I wish I could tell you that sometime during the morning I got my act together – after all I have spent the last 2 weeks trying to memorize Psalm 13:5 which says, “But I will trust in your unfailing love; my heart rejoices in your salvation.” Why couldn’t my dysfunctional heart just rejoice?!? It was not until that afternoon when Brandon had gone to the field that I sat down and just thought, “Why? Why God? What is wrong with me?!” And you know what God said? He lovingly and gently whispered, “You’re just hungry. Hungry for me.” Hmmm. Well now that you mention it, Lord, I do think that could be a key factor here.



I had been doing an awful job of spending time with the Lord the past couple of weeks, and like when we are physically hungry for food, spiritual hunger will show itself in some very unattractive, unglorifying ways. I had become grouchy, whiney, rude, unpleasant, needy, etc. much like when I am needing real food. Also, I had stopped evaluating myself and started looking at other things as being the issue. Surely it wasn’t poor little me that was the problem! HA! Worst of all, I had started feeding my spiritual hunger with anything I could get my dirty, grubby hands on. I pushed Brandon into a place that he doesn’t deserve to be by expecting him to make me feel content and whole. Then, because Brandon wasn’t fulfilling this need, (only Jesus can truly satisfy us and bring contentness) I started the viscous comparing game that I too readily become a participant in.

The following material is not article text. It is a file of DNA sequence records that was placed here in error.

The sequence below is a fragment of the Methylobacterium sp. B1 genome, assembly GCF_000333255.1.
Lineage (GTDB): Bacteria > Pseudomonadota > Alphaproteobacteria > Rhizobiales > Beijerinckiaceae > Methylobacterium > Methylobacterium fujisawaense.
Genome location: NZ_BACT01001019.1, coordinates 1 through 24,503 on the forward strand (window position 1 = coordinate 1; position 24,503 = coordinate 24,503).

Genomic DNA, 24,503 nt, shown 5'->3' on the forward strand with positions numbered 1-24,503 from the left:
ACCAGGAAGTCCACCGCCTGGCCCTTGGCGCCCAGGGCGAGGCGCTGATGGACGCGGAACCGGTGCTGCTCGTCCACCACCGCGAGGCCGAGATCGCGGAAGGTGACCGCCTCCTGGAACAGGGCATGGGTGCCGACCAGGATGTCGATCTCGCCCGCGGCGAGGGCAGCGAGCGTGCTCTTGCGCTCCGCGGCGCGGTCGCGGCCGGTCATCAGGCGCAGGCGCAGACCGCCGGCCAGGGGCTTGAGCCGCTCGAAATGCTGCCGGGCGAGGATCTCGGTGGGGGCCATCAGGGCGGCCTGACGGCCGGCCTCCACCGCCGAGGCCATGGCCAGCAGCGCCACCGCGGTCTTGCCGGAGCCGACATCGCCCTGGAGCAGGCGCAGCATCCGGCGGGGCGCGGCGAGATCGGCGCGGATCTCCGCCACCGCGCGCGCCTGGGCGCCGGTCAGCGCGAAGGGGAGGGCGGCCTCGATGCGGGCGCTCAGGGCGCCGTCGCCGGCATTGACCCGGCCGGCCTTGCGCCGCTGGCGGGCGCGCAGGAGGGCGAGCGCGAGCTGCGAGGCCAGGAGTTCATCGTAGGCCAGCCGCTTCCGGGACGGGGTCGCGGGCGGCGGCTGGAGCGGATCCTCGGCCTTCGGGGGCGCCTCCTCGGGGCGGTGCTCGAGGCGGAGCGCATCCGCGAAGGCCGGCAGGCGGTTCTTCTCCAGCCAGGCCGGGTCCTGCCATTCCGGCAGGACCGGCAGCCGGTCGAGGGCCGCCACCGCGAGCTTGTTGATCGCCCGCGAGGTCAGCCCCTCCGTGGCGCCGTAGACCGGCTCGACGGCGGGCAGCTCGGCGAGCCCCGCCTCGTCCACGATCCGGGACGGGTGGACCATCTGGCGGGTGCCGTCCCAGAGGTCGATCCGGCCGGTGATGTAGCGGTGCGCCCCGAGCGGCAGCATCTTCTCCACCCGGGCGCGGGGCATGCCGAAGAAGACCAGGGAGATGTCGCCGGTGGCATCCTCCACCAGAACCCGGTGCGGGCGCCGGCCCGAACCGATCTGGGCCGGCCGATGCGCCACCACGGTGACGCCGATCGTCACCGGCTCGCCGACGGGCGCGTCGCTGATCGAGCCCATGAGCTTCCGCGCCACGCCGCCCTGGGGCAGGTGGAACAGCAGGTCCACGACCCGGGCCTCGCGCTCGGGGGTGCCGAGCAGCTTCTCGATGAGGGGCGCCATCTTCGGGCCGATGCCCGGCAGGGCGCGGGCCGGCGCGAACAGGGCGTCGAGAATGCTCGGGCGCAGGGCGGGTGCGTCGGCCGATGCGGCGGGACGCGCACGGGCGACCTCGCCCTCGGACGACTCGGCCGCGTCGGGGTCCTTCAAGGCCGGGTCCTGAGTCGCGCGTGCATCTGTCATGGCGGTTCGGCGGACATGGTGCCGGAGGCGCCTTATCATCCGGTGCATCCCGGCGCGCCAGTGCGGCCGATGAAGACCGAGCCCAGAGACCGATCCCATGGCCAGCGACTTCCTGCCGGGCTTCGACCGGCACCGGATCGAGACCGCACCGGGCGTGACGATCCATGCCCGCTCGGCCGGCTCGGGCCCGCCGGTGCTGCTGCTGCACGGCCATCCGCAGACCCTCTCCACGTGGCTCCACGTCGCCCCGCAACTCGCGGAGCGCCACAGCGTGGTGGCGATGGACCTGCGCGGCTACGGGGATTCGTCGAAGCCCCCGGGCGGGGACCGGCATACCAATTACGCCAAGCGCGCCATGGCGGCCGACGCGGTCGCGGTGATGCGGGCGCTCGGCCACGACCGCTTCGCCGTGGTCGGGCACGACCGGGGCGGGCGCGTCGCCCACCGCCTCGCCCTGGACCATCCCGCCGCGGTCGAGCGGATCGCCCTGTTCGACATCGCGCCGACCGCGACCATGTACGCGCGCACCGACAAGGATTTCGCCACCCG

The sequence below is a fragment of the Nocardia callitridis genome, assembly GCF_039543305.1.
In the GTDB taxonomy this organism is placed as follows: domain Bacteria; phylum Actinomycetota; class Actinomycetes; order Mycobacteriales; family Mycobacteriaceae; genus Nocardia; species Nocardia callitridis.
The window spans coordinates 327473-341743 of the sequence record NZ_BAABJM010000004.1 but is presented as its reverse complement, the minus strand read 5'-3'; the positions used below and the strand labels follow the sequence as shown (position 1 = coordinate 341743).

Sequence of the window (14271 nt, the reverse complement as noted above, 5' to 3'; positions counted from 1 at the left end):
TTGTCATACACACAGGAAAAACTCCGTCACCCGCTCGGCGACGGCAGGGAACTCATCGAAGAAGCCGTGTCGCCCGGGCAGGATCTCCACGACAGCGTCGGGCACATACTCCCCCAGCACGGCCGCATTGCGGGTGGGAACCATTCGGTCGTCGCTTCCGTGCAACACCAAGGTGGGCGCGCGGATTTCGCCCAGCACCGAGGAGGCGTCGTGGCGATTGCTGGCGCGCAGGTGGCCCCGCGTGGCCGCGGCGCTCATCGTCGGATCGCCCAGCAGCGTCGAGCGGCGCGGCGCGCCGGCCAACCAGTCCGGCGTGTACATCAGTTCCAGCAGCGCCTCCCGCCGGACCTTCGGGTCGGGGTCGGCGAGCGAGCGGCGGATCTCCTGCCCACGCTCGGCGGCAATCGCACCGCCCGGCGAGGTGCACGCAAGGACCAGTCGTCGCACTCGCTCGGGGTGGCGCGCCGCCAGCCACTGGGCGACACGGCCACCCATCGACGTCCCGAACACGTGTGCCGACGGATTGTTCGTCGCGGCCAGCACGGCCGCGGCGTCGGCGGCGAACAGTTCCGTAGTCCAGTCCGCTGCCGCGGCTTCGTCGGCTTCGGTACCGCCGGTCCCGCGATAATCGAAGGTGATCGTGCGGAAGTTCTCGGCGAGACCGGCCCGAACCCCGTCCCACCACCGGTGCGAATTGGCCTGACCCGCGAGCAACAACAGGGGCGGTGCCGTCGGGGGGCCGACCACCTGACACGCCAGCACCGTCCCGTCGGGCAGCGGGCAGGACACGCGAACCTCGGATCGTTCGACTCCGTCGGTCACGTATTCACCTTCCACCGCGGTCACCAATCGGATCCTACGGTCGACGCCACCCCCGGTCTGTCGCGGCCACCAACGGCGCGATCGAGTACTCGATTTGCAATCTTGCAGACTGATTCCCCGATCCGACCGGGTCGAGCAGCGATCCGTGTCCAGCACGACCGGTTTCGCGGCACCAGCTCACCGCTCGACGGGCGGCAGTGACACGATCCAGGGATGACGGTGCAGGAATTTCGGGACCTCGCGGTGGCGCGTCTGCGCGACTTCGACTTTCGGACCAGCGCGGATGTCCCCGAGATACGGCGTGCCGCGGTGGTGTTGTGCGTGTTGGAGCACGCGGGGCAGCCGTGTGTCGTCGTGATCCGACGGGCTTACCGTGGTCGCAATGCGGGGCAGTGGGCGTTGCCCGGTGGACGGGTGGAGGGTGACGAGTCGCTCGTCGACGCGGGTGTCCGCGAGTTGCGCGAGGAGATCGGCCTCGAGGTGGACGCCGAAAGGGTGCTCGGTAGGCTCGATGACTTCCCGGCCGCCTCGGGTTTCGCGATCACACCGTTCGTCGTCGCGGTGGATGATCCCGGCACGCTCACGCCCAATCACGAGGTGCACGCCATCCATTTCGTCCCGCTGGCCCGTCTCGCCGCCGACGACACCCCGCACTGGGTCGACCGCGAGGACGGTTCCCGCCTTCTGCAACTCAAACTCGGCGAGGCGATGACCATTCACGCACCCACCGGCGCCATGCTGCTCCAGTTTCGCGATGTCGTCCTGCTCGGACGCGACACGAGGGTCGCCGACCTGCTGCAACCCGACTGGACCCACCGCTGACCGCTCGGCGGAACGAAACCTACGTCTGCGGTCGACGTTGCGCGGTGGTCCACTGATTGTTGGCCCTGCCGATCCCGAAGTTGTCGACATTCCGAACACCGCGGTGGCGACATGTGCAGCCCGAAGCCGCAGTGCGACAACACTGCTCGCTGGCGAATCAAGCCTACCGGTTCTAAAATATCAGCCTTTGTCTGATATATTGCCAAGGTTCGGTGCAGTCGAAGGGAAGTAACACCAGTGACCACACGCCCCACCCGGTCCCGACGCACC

All of this because I was just hungry. I don’t say “just” because the hunger justifies my actions –by no means is that true. I say “just” because my hunger can be easily filled. All I have to do is spend time with Jesus and let him fulfill me.



The passage I hope you read is too long to type here, so get out your bible, smart phone, or ipad and read John 6:25-58. Reflect on it. If you still feel hungry after that, keep reading and keep praying. The Lord will NOT disappoint. It would be against His very nature. 

Jackie Moore


Saturday, April 19, 2014

What If?


"But I trust in your unfailing love; my heart rejoices in your salvation."
Psalm 13:5